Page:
This article is a special tribute reprint of an article from the Japanese American Veterans Association, November 25, 2012 – Vol. VII, No. 38
By Sandra Tanamachi
HOUSTON, TEXAS. “Never thought of myself as other than American. This was taught to me by my parents,” stated Willie R. Tanamachi, of Houston, Texas. Of six sons of Kumazo and Asao Hirayama Tanamachi, Willie and three brothers served in the United States Army during World War II. He was born on March 1,1921, the day that his parents and family arrived in Texas.
At the age of 19, he enlisted in the Army Air Corps and was the first of his brothers to do so. After December 1941, he was involuntarily reassigned from the Army Air Corps to other units of the Army. In the summer of 1944, as a sergeant with almost 4 years of military service, Willie was sent to Camp Shelby where he joined the 171st Infantry Battalion which trained replacements for the 442nd Regimental Combat Team. In June 1945, he was sent to France on board the Queen Mary for his assignment in Germany. During the Korean War, Willie was stationed in Germany, subsequently completed two tours of duty in Vietnam, and retired in 1971 after serving more than 30 years of military service.
Willie’s older brother, Saburo was born April 1, 1917 and was drafted in February 1944. When the 442nd RCT was activated he joined it as a member of Company E, 2nd Battalion. He was killed in action on October 29, 1944, during the rescue of the trapped Texas Battalion (“Lost Battalion”) in the vicinity of Biffontaine, located in northeastern France. He was awarded the Purple Heart and Silver Star.
Saburo, squad leader, died in the arms of his best friend, George Joe Sakato. Assuming command of the squad, Sakato, armed with an enemy rifle and pistol, led the charge against the enemy to avenge the death of his buddy. His display of courage, over and beyond the call of duty, turned an impending defeat into victory. Sakato was awarded the Medal of Honor.
Saburo was one of the first two Japanese Americans to be buried in Arlington National Cemetery with full military honors. Honorary pallbearers included the following individuals:
General Jacob Devers, Commanding General of Army Ground Forces who commanded the Sixth Army Group under which the 442nd fought in France; Major General John E. Dahlquist, Commanding General of the 36th Texas Division to which the 442nd was attached for the offensive in France; Colonel Charles W. Pence, Commander of the 442nd; Colonel Virgil R. Miller, Commander of the 442nd Regimental Combat Team after Colonel Pence was wounded in the Vosges; Colonel Charles H. Owens, wartime commander of the 141st Infantry Regiment, parent unit of the “lost battalion”; Mr. Mike Masaoka, National Legislative Director of the Japanese American Citizens League (JACL) and former 442nd member; Mr. Ira Shimasaki, president of the Washington, DC, JACL chapter, and Mr. Jesse S. Shima, President of the Japanese Society of Washington, DC.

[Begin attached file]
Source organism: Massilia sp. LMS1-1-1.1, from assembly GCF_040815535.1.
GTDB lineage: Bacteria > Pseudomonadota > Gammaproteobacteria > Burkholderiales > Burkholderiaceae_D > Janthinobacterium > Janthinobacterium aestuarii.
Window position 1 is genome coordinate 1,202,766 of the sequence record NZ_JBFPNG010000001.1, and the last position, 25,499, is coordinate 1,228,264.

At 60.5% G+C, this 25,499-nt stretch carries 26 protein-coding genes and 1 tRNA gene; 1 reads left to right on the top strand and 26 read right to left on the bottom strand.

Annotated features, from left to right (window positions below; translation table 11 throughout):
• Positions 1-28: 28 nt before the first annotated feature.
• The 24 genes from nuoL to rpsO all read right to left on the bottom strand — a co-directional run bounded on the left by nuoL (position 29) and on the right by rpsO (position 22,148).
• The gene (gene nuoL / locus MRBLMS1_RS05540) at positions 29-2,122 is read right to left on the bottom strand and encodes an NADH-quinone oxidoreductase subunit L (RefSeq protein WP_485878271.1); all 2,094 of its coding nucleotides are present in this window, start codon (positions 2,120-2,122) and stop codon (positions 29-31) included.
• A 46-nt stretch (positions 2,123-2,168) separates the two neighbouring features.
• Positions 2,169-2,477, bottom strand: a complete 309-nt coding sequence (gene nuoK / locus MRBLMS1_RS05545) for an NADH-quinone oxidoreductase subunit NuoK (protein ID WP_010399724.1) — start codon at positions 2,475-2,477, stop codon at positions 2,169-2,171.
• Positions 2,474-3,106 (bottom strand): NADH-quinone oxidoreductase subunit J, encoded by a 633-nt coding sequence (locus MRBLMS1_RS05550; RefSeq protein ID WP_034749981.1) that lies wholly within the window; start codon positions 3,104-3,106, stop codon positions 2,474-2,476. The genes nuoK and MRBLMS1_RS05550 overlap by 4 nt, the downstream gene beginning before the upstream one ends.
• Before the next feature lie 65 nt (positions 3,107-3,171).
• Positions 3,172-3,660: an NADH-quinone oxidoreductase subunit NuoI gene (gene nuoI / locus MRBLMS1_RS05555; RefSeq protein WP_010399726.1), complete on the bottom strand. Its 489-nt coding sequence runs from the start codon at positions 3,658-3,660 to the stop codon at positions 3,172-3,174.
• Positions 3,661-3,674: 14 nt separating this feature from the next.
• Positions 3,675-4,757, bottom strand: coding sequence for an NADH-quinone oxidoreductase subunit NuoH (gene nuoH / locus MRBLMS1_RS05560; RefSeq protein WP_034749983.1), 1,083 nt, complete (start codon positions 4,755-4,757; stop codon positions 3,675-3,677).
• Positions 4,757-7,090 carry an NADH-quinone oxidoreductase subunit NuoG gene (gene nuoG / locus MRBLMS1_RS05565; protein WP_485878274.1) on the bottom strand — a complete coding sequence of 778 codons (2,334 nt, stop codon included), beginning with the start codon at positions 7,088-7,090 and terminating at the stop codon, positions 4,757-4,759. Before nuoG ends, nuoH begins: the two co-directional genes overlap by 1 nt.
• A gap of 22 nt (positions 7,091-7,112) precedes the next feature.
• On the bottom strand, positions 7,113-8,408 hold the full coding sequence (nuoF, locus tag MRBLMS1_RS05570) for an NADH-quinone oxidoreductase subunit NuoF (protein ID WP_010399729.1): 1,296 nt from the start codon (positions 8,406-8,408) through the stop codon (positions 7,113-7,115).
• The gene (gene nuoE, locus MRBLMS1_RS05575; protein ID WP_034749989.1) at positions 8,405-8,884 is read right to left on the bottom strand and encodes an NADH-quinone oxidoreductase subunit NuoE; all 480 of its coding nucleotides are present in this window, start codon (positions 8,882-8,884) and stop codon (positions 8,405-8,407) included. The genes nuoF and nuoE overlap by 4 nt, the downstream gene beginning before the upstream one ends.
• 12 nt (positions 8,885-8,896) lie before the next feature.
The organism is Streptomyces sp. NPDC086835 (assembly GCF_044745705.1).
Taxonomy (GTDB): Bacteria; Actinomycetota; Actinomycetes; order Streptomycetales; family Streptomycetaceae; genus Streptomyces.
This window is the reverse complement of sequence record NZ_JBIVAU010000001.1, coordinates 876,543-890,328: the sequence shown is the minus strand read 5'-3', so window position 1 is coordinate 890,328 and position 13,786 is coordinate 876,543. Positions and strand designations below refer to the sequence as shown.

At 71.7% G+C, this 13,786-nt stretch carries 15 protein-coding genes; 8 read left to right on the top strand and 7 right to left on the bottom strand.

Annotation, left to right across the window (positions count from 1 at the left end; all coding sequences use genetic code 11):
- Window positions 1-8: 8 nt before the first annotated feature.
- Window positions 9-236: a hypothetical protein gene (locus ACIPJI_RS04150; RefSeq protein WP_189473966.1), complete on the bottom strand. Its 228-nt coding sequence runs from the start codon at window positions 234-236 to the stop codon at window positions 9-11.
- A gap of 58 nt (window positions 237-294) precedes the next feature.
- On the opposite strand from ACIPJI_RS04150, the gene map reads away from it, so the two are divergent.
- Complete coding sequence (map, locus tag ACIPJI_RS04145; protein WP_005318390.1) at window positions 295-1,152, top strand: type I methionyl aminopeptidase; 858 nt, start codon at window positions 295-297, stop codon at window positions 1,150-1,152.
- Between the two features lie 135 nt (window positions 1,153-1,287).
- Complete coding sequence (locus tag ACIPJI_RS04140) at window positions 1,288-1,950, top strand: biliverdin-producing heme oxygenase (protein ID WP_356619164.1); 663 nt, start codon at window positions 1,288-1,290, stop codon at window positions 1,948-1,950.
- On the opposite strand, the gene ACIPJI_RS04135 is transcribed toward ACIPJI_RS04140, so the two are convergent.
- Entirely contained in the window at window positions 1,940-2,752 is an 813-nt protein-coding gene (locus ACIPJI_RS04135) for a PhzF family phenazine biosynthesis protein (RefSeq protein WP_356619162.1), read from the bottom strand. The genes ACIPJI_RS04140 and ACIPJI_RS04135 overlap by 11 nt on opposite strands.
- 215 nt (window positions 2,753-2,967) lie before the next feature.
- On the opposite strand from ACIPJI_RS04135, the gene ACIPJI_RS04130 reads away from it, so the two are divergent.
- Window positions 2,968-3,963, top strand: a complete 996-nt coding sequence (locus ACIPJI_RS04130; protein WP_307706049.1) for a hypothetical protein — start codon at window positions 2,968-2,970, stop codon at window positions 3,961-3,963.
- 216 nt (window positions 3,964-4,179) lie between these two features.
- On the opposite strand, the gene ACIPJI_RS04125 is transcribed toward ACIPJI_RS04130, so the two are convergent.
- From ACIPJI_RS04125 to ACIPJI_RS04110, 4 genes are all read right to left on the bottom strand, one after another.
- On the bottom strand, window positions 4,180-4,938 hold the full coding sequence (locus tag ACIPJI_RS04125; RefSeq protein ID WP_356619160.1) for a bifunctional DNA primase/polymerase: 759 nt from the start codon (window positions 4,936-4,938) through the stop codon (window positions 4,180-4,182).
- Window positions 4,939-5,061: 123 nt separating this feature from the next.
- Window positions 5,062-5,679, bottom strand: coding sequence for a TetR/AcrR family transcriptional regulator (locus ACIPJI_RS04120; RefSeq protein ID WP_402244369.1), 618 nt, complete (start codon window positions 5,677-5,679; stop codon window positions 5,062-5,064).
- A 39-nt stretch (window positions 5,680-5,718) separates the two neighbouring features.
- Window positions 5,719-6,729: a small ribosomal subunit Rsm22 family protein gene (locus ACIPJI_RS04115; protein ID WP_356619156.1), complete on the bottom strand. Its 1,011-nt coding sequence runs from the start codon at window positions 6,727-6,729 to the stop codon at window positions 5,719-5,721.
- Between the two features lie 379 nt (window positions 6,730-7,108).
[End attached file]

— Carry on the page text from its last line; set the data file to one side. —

Another older brother, Goro, born May 27, 1919, enlisted in the Army Air Corp in 1940, was sent to aviation technical school, and graduated as an airplane mechanic. He was removed from duty after December 7, 1941. When the 442nd Regimental Combat Team was formed in February 1943, Goro was sent to Camp Shelby initially as a member of the training cadre and then deployed to Italy with the 442nd. On October 29, 1944, he was called to Biffontaine, to identify the body of his brother, Saburo. Goro earned four Bronze Star Medals and was discharged on August 4, 1945.
The youngest brother, Walter, who was born May 30, 1925, was assigned to the Port of Bremerhaven, Germany, around 1945. He was selected for Officer Candidate School and received his commission as a Second Lieutenant. Following his discharge he attended Texas A&M on the G.I. Bill and graduated in 1952.
Willie, the lone surviving brother, turned 91 on March 1, 2012. He attended the Veterans Day ceremonies on November 15 at the newly built veterans memorial at San Benito, Texas, where he attended high school. Commenting on the ceremony, Willie’s niece, Deborah Tanamachi Galvan, stated, “It was a very touching moment when keynote speaker Major General Joyce Stevens asked for veterans of World War II to stand….Uncle Willie stood. Then she asked for veterans of the Korean War to stand….and Uncle Willie stood. Once again she asked for veterans of the Vietnam War to stand…and again Uncle Willie stood. It was definitely a privilege to honor the brave and be in their presence.”